RESEARCH ARTICLE


Legacy, Leisure and the ‘Work Hard – Play Hard’ Hypothesis



Lonnie W. Aarssen*, Laura Crimi
Department of Biology, Queen’s University, Kingston, ON, K7L 3N6, Canada


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© Aarssen and Crimi; Licensee Bentham Open.

open-access license: This is an open access article licensed under the terms of the Creative Commons Attribution-Non-Commercial 4.0 International Public License (CC BY-NC 4.0) (https://creativecommons.org/licenses/by-nc/4.0/legalcode), which permits unrestricted, non-commercial use, distribution and reproduction in any medium, provided the work is properly cited.

Correspondence: Address correspondence to this author at the Department of Biology, Queen’s University, Kingston, ON, K7L 3N6; Canada; E-mail: aarssenl@queensu.ca


Abstract

Do people who work hard also tend to play hard? We tested this hypothesis using an online questionnaire-based study of a large volunteer sample of university undergraduate students. Participants responded to questions designed to detect variation in attraction to accomplishment/fame (or ‘work’) and attraction to leisure (or ‘play’). Additional questions were asked, for use in post-hoc exploratory analyses, to evaluate attraction to parenthood and attraction to religion, as well as assessment of mortality salience and negative mood. Using partial correlation analyses, by far the strongest pairwise relationship was between attraction to accomplishment and attraction to leisure. Both were also positively correlated with mortality salience. Multi-dimensional scaling analysis distinguished two clusters (groups) of participants suggesting two general categories of mortality anxiety buffering strategies involving legacy delusion: one incorporating primarily religion combined with parenthood — a ‘religious family-oriented’ type — and one involving primarily accomplishment (also with attraction to parenthood), but combined strongly with leisure in place of religion — a ‘secular go-getter’; the ‘work hard – play hard’ type.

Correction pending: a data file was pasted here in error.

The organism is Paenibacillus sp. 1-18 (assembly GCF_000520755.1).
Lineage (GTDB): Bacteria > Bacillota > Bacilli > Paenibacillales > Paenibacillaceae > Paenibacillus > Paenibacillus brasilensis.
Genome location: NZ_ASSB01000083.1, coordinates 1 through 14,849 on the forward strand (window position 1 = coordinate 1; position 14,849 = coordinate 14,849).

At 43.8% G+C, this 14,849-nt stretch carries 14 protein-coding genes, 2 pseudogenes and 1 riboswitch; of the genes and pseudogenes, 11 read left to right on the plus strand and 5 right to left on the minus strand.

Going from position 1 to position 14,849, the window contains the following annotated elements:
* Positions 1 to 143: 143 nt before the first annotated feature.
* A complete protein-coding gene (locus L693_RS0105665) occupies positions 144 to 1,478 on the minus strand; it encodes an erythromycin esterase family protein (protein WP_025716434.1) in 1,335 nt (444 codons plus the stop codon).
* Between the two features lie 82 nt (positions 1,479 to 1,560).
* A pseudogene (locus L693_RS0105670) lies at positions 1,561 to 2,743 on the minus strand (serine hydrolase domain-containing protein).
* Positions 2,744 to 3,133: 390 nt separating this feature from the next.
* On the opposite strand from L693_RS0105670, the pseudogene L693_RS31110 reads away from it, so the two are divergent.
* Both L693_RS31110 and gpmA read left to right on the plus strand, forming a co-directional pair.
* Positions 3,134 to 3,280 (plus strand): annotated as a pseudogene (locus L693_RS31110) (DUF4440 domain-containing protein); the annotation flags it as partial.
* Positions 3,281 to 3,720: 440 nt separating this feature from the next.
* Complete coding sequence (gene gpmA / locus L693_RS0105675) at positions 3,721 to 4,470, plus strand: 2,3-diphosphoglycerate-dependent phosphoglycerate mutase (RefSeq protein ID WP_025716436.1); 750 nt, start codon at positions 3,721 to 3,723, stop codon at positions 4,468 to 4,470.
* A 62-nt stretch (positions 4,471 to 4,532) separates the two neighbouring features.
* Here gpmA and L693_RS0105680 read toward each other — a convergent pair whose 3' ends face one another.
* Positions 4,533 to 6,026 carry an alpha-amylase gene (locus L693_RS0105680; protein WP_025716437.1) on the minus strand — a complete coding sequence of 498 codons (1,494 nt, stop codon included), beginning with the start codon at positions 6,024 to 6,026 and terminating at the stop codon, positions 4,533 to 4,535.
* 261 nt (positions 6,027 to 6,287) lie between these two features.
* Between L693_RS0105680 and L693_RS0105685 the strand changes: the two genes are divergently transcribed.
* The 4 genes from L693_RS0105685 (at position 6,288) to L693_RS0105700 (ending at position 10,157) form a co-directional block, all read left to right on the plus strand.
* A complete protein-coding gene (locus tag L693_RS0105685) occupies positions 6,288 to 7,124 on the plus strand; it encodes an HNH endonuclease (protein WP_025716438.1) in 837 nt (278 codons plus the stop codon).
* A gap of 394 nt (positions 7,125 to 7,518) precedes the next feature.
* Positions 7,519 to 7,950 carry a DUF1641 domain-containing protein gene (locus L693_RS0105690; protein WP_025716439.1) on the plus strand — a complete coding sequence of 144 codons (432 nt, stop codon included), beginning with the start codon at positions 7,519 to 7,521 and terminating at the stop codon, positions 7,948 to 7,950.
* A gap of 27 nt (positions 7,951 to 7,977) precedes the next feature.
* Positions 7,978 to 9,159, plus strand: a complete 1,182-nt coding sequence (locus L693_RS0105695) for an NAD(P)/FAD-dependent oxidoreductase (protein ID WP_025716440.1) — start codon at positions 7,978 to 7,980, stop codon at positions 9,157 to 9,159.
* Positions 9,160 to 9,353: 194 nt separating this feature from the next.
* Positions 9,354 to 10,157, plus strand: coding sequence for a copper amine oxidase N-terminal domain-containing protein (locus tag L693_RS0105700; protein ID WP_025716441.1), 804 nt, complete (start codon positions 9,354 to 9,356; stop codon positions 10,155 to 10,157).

Keywords: Legacy drive, leisure drive, mortality salience, parenthood, religion.